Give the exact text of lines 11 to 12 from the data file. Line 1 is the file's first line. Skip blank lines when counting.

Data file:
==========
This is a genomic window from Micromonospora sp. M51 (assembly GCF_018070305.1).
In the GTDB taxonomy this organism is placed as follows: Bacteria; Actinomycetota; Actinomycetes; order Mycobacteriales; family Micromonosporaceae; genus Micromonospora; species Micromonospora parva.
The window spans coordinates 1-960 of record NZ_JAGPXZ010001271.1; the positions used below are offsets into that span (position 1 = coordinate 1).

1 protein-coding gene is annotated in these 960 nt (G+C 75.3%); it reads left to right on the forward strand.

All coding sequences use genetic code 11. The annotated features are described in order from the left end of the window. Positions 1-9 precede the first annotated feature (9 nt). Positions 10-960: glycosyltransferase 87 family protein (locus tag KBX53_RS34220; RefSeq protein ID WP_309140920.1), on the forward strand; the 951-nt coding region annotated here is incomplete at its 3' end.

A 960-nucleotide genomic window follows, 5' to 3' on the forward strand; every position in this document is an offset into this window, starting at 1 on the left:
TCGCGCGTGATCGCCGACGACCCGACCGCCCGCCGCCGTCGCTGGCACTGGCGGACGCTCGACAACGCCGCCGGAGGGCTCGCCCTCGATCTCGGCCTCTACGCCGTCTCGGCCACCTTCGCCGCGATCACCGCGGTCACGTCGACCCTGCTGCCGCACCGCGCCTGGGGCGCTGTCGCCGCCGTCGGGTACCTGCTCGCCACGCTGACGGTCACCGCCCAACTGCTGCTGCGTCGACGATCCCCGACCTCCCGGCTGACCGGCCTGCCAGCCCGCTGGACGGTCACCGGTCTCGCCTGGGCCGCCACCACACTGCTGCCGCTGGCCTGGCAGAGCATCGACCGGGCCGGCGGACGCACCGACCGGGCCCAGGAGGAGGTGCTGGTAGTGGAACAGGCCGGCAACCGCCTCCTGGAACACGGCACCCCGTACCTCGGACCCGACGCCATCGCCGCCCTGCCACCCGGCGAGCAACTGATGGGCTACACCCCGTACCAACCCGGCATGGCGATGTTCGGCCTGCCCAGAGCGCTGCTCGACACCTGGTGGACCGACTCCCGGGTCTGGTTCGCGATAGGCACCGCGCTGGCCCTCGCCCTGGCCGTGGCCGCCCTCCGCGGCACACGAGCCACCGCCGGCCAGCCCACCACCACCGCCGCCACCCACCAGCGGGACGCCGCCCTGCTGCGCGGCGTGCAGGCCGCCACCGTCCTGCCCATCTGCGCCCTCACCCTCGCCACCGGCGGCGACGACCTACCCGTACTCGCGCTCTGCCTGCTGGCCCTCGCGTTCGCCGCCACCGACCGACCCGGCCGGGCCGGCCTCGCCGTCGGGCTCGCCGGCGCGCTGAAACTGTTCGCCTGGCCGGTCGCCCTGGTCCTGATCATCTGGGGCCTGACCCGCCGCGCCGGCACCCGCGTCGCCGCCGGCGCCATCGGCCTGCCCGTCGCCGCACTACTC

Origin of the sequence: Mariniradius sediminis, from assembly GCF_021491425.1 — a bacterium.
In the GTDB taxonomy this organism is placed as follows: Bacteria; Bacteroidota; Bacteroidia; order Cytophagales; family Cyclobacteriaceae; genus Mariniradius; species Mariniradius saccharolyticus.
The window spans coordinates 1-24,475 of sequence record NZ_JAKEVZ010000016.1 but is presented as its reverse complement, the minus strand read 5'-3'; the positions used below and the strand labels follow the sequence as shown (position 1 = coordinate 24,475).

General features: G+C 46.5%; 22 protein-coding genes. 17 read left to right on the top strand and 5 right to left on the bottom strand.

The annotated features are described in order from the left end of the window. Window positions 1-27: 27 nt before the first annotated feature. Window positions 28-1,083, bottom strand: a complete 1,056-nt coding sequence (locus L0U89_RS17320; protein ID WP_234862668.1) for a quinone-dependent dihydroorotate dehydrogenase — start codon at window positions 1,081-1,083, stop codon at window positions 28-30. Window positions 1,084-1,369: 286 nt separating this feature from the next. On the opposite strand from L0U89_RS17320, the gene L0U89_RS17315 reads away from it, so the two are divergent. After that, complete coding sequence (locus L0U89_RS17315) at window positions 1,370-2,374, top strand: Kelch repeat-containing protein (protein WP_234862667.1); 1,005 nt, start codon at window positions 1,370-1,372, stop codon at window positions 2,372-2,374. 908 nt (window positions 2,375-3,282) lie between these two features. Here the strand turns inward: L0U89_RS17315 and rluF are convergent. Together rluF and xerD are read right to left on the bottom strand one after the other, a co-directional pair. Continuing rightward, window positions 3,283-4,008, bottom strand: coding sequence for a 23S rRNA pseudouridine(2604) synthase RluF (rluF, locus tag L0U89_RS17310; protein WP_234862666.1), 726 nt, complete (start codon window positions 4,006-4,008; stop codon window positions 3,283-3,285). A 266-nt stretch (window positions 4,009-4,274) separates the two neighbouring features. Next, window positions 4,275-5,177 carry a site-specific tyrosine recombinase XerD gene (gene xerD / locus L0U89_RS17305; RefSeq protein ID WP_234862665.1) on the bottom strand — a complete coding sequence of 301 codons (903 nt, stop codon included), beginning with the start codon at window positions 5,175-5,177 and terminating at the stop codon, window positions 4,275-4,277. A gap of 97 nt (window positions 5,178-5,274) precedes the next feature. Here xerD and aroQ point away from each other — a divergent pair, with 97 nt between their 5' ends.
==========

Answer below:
General features: G+C 46.5%; 22 protein-coding genes. 17 read left to right on the top strand and 5 right to left on the bottom strand.

The annotated features are described in order from the left end of the window. Window positions 1-27: 27 nt before the first annotated feature. Window positions 28-1,083, bottom strand: a complete 1,056-nt coding sequence (locus L0U89_RS17320; protein ID WP_234862668.1) for a quinone-dependent dihydroorotate dehydrogenase — start codon at window positions 1,081-1,083, stop codon at window positions 28-30. Window positions 1,084-1,369: 286 nt separating this feature from the next. On the opposite strand from L0U89_RS17320, the gene L0U89_RS17315 reads away from it, so the two are divergent. After that, complete coding sequence (locus L0U89_RS17315) at window positions 1,370-2,374, top strand: Kelch repeat-containing protein (protein WP_234862667.1); 1,005 nt, start codon at window positions 1,370-1,372, stop codon at window positions 2,372-2,374. 908 nt (window positions 2,375-3,282) lie between these two features. Here the strand turns inward: L0U89_RS17315 and rluF are convergent. Together rluF and xerD are read right to left on the bottom strand one after the other, a co-directional pair. Continuing rightward, window positions 3,283-4,008, bottom strand: coding sequence for a 23S rRNA pseudouridine(2604) synthase RluF (rluF, locus tag L0U89_RS17310; protein WP_234862666.1), 726 nt, complete (start codon window positions 4,006-4,008; stop codon window positions 3,283-3,285). A 266-nt stretch (window positions 4,009-4,274) separates the two neighbouring features. Next, window positions 4,275-5,177 carry a site-specific tyrosine recombinase XerD gene (gene xerD / locus L0U89_RS17305; RefSeq protein ID WP_234862665.1) on the bottom strand — a complete coding sequence of 301 codons (903 nt, stop codon included), beginning with the start codon at window positions 5,175-5,177 and terminating at the stop codon, window positions 4,275-4,277. A gap of 97 nt (window positions 5,178-5,274) precedes the next feature. Here xerD and aroQ point away from each other — a divergent pair, with 97 nt between their 5' ends.